New survey gives hope to the Critically Endangered Sumatran tiger
A new study, published in the scientific journal PLoS ONE, has provided a rare glimmer of hope for the Sumatran tiger, the last subspecies of tiger still in existence in Indonesia.
Reports that tiger populations are declining in many parts of its range paint a bleak and all too familiar picture. Of the 13 tiger range countries recognised today, the Indonesian archipelago has already lost two distinct subspecies from the islands of Bali and Java.
Reliably determining where tigers are present within dense tropical jungle is challenging because their secretive behaviour and excellent camouflage naturally make them difficult to detect.
For the past three years, eight NGOs have joined forces to carry out the first ever Sumatra-wide survey, in collaboration with the Indonesian Ministry of Forestry.
Lead author Hariyo Wibisono of the Wildlife Conservation Society (WCS) and Chairman of the Sumatran Tiger Forum (HarimauKita), which coordinated the initiative, said, “This survey is a milestone for Sumatran tigers. The results provide the most up-to-date and reliable information ever collected for this Critically Endangered species and is the first time that such a large number of organisations have worked together so effectively.”
Over 13,500km of forest transects were surveyed for indirect signs of tigers and their prey, an impressive feat given that the entire length of Sumatra is only 1,900km.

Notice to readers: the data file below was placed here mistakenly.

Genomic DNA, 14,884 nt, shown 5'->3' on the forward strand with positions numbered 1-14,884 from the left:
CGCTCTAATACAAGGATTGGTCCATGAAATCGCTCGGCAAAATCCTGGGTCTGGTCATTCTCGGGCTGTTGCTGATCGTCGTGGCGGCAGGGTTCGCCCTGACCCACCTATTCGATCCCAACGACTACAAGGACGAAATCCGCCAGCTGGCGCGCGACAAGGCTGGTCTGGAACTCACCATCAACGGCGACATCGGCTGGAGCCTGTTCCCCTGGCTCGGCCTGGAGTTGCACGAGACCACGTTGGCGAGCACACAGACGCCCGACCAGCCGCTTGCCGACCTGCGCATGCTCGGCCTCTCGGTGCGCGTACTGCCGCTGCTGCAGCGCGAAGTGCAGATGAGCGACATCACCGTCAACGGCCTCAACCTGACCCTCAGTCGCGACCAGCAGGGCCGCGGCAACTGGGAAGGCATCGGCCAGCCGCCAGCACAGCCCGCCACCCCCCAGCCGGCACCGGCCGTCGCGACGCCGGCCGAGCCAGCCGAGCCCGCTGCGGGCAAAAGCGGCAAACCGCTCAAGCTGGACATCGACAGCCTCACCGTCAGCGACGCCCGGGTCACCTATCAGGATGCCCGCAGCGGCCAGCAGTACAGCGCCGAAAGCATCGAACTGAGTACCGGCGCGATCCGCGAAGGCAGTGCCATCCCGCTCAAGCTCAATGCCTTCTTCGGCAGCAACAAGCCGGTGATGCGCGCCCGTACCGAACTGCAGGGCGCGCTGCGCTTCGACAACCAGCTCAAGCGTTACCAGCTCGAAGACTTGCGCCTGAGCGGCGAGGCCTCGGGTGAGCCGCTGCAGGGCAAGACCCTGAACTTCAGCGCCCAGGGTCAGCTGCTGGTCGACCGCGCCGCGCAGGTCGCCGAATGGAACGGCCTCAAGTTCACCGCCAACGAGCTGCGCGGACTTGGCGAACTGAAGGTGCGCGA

Scientists measured the tiger’s spatial distribution within 394 sampling grid cells (of 17 x 17km) covering forest habitats at different elevations and under varying threats.
The study found that while over 70% of forest patches surveyed were occupied by tigers, its status varied greatly between the different landscapes.
Speaking about the newly created 3.3 million hectare Leuser-Ulu Masen landscape in Aceh Province, co-author Dr Matthew Linkie from Fauna & Flora International explained, “This study puts Aceh’s previously unsurveyed forest firmly on the map as a global priority for wild tigers in Asia.”
Another positive finding was the wide distribution of tigers found in the second largest landscape: the 1.6 million hectare Kerinci Seblat-Batang Hari. The size of the area, combined with a decade of Tiger Protection and Conservation Unit forest patrols there, have shown how resilient tigers can be under the right conditions.
In some areas however, the impact of deforestation was obvious, with tigers largely missing from severely degraded forest patches.
Dr Sunarto, who led the World Wildlife Fund (WWF) team in Riau Province, warned of the perilous situation facing Sumatran tigers: “Over the past 25 years, Riau has lost 65% of its natural forest, so it’s unsurprising that tigers are badly affected here. However, they are still roaming and breeding in some places, so we’re increasing our conservation efforts in these areas and trying to restore forest corridors between tiger subpopulations.”
The participating NGOs and their government partners will use this new-found information to enhance their management strategies (such as law enforcement patrolling) in priority areas, as well as working towards increasing tiger populations in degraded areas.
Looking to the future, co-author Dr Joseph Smith of Panthera explained, “The survey results provide an excellent benchmark against which to measure how our future conservation efforts are benefiting tigers on the ground.”
Download the press release (PDF) to learn more.